Former leader of the Liberal Democrats Charles Kennedy died suddenly on Monday at the age of 55. Kennedy’s family announced his death in a statement released yesterday morning, saying, “Charles was a fine man, a talented politician and a loving father to his young son.”
Politicians from across the political divide have since paid tribute to Kennedy, with former Lib Dem leader Nick Clegg calling Kennedy “one of the most gifted politicians of his generation.”
Harriet Harman, acting leader of the Labour party, said Kennedy was “someone who fought for social justice and brought courage, wit and humour to everything he did,” while Prime Minister David Cameron said he was “someone of immense ability.”
“It’s not that often in politics that someone comes along with brains, talent, wit and bags of humanity, and Charles had all of those things,” Cameron said, adding, “He achieved so much, so young, and he’s been taken from us far too soon.”
Kennedy was first elected to parliament at the age of 23, as the Social Democratic party candidate for Ross, Cromarty and Skye. Despite being so young, he emerged as a leader in Westminster, and in the early 1990s, after the Social Democratic and Liberal parties merged, he was elected president of the Lib Dems. Five years later, he took over as party leader from Paddy Ashdown, until in 2006 he stepped down, citing problems with alcohol.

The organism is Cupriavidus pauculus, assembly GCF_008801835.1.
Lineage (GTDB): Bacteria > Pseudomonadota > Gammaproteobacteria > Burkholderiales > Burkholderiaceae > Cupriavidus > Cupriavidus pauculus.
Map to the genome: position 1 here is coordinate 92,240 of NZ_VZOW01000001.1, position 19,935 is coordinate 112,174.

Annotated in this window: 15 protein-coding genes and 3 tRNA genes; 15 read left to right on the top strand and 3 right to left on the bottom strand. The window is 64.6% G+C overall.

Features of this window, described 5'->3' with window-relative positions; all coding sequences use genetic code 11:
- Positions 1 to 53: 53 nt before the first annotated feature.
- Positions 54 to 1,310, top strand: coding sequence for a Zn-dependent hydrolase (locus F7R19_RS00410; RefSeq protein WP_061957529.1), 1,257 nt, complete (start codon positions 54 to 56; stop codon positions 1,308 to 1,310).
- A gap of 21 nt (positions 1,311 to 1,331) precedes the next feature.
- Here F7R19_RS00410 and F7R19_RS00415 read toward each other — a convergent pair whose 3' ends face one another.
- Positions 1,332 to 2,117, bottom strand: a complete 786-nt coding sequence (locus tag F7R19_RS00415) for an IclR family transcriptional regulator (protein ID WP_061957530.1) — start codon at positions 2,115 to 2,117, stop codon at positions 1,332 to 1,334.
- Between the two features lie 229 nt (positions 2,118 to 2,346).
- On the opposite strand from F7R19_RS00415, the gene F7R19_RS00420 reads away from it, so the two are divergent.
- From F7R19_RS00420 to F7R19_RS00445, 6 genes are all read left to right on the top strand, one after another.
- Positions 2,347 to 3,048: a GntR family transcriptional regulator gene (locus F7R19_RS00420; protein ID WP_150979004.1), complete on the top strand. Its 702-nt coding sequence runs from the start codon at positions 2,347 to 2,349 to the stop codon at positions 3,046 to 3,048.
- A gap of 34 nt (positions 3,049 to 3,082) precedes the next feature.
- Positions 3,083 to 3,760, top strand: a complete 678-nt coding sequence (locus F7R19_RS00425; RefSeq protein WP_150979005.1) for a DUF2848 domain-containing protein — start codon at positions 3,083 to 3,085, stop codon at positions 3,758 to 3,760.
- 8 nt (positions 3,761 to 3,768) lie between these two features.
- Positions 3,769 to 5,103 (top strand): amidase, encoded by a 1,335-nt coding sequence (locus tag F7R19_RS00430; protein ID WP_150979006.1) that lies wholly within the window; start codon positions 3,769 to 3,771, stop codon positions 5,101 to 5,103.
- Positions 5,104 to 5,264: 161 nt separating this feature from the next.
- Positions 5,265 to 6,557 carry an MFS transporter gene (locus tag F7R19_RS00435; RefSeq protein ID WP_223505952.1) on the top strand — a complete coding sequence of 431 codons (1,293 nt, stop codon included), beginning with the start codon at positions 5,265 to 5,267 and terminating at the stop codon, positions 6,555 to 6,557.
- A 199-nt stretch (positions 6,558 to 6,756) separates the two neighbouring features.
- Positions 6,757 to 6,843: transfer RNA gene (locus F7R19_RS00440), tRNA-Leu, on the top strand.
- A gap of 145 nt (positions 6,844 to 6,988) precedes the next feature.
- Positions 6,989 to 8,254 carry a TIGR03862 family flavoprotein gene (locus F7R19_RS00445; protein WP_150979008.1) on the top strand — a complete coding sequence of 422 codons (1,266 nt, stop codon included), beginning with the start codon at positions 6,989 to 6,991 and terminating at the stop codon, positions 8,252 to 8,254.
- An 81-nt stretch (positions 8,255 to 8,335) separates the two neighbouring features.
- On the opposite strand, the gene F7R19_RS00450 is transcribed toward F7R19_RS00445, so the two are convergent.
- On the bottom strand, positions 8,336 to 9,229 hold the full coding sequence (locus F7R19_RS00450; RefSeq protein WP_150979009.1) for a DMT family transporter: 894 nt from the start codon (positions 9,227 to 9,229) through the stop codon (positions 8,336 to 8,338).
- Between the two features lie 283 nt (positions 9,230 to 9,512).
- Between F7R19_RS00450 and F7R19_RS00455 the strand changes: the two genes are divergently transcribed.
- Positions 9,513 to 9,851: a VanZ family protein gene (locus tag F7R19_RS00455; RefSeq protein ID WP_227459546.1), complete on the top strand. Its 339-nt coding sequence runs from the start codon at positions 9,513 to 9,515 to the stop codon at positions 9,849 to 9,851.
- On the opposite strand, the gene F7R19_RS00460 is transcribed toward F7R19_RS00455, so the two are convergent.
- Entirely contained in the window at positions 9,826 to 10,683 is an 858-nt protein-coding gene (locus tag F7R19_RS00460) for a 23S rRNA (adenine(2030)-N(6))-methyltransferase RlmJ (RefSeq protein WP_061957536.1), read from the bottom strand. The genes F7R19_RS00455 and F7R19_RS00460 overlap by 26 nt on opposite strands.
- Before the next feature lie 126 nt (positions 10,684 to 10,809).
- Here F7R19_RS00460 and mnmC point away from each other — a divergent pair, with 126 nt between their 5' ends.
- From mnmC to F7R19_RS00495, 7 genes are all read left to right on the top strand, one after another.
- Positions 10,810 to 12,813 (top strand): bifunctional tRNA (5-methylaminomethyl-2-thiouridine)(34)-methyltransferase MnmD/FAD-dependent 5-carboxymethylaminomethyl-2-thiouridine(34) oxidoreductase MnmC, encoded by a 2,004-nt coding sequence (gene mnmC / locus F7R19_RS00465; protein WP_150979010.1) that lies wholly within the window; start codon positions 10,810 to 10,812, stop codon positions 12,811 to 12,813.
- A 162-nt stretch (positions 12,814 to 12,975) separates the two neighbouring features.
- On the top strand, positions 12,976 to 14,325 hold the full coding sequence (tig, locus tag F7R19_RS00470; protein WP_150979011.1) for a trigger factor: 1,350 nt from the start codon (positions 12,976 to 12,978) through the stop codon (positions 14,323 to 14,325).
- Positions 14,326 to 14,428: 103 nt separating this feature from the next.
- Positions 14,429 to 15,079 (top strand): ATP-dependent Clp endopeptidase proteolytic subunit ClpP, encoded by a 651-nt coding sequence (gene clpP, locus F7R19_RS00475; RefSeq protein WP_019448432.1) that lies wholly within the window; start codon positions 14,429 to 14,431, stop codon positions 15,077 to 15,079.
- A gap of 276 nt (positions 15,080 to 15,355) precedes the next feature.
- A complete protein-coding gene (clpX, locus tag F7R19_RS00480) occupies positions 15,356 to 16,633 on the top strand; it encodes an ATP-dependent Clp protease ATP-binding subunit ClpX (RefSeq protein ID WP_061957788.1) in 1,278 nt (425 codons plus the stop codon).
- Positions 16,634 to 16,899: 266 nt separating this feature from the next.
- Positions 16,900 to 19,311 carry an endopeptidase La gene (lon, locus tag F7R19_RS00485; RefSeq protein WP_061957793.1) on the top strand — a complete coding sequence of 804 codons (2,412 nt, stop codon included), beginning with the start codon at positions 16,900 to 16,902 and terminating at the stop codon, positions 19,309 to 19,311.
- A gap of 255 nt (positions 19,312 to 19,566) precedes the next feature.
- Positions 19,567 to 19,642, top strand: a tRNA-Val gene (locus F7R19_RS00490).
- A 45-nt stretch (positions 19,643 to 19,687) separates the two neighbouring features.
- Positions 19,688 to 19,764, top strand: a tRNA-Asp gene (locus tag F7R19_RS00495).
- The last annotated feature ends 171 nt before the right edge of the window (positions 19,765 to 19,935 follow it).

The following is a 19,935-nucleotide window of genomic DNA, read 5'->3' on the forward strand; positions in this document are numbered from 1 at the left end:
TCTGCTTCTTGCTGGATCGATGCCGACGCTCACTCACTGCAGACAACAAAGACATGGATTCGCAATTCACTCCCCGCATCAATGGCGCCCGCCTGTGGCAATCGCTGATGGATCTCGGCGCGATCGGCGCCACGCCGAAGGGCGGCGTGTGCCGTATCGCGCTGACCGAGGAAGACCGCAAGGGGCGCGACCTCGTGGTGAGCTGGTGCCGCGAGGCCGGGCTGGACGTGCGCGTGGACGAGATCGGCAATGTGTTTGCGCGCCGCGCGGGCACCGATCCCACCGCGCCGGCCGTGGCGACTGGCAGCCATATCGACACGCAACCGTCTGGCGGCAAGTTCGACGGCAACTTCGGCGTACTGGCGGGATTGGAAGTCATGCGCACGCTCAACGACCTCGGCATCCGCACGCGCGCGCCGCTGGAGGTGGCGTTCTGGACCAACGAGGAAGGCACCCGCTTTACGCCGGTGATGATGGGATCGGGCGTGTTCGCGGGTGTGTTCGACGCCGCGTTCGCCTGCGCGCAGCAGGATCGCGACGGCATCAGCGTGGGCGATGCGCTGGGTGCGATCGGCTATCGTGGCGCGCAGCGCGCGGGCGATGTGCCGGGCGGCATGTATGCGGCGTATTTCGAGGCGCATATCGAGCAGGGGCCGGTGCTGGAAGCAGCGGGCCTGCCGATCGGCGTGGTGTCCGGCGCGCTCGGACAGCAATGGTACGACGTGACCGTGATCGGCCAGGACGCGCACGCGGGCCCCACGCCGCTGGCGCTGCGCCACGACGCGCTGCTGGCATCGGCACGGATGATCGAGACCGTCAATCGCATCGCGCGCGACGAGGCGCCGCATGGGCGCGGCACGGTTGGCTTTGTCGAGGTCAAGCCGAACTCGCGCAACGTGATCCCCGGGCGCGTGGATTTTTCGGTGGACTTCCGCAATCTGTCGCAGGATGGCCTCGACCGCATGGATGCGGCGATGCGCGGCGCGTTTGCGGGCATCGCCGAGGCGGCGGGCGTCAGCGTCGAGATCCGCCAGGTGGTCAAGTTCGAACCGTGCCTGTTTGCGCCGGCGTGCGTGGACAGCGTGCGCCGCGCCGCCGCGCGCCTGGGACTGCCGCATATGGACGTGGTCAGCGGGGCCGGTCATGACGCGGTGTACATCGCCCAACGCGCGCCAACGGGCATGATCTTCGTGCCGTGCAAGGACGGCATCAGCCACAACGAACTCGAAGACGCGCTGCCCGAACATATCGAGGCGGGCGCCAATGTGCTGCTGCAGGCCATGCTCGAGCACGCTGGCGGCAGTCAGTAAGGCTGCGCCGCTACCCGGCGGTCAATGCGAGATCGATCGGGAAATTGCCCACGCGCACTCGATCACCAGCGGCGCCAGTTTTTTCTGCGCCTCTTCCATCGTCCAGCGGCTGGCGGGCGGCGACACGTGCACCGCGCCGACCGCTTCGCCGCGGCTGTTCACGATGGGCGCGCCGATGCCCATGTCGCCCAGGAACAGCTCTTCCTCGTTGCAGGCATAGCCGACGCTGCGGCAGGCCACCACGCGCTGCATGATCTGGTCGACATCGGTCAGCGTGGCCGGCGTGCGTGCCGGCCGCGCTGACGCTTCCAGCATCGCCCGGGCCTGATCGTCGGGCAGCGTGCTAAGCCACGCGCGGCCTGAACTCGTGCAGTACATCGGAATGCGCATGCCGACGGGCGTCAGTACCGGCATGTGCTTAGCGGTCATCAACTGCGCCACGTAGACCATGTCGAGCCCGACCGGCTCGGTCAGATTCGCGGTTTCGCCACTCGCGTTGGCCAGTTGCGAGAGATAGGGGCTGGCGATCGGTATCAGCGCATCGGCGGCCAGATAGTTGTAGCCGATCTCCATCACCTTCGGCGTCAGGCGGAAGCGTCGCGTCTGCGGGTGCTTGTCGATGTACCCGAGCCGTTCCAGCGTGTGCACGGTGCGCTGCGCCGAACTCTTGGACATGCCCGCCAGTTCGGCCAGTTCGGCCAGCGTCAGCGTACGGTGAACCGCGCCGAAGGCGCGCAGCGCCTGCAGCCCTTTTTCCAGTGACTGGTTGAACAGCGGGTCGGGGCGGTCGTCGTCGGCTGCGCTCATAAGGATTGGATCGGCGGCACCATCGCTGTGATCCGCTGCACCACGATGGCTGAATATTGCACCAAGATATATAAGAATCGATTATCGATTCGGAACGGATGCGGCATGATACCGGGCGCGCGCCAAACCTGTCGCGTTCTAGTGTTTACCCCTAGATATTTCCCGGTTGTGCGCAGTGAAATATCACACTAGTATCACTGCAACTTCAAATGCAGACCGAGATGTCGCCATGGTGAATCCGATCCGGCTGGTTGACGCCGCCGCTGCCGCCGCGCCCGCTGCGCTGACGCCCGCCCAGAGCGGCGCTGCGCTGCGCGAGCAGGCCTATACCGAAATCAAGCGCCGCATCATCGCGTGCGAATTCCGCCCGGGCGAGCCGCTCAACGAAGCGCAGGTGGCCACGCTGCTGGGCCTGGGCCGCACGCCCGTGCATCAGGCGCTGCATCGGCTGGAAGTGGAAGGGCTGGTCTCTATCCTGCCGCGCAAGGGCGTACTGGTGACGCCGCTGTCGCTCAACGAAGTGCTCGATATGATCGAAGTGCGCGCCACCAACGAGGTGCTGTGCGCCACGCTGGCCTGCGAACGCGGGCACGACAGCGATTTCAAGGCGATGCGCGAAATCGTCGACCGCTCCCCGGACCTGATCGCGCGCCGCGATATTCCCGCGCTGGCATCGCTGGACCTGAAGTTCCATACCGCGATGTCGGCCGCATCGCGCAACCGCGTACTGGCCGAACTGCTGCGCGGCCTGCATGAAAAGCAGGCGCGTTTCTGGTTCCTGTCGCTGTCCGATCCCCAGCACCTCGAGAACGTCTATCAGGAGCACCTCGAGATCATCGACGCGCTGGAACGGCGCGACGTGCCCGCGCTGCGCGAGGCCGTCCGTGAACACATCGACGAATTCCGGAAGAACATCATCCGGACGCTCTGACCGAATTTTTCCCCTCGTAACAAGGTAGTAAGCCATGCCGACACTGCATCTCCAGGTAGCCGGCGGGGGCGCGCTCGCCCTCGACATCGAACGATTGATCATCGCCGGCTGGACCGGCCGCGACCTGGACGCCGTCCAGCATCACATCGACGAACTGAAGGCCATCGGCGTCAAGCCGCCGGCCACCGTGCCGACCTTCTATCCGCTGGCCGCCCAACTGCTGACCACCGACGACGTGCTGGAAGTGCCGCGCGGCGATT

Perhaps best remembered for his opposition to the Iraq War, Kennedy was a backbencher until earlier this year, when he lost his seat at the General Election to an SNP challenger. After his defeat, Kennedy said that he hoped to remain “actively engaged” in politics, particularly the debate over Britain’s relationship with the EU.
“The next few years in politics will come down to a tale of two Unions – the UK and the EU,” he wrote last month. “Despite all the difficult challenges ahead the Liberal Democrat voice must and will be heard. We did so over Iraq; we can do so again. Let us relish the prospect."